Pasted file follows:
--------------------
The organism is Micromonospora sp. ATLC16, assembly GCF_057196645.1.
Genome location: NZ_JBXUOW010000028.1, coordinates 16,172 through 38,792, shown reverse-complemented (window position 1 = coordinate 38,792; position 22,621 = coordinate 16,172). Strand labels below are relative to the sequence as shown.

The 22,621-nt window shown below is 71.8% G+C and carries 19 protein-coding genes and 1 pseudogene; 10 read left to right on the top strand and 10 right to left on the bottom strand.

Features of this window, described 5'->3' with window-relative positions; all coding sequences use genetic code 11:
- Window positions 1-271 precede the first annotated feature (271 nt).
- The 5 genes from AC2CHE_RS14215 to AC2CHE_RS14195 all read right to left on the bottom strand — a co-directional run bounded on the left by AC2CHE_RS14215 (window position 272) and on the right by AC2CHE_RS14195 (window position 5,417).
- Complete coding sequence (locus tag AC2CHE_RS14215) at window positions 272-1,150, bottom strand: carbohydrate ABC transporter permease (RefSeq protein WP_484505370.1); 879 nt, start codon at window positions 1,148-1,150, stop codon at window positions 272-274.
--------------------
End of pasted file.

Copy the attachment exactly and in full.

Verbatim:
The organism is Micromonospora sp. ATLC16, assembly GCF_057196645.1.
Genome location: NZ_JBXUOW010000028.1, coordinates 16,172 through 38,792, shown reverse-complemented (window position 1 = coordinate 38,792; position 22,621 = coordinate 16,172). Strand labels below are relative to the sequence as shown.

The 22,621-nt window shown below is 71.8% G+C and carries 19 protein-coding genes and 1 pseudogene; 10 read left to right on the top strand and 10 right to left on the bottom strand.

Features of this window, described 5'->3' with window-relative positions; all coding sequences use genetic code 11:
- Window positions 1-271 precede the first annotated feature (271 nt).
- The 5 genes from AC2CHE_RS14215 to AC2CHE_RS14195 all read right to left on the bottom strand — a co-directional run bounded on the left by AC2CHE_RS14215 (window position 272) and on the right by AC2CHE_RS14195 (window position 5,417).
- Complete coding sequence (locus tag AC2CHE_RS14215) at window positions 272-1,150, bottom strand: carbohydrate ABC transporter permease (RefSeq protein WP_484505370.1); 879 nt, start codon at window positions 1,148-1,150, stop codon at window positions 272-274.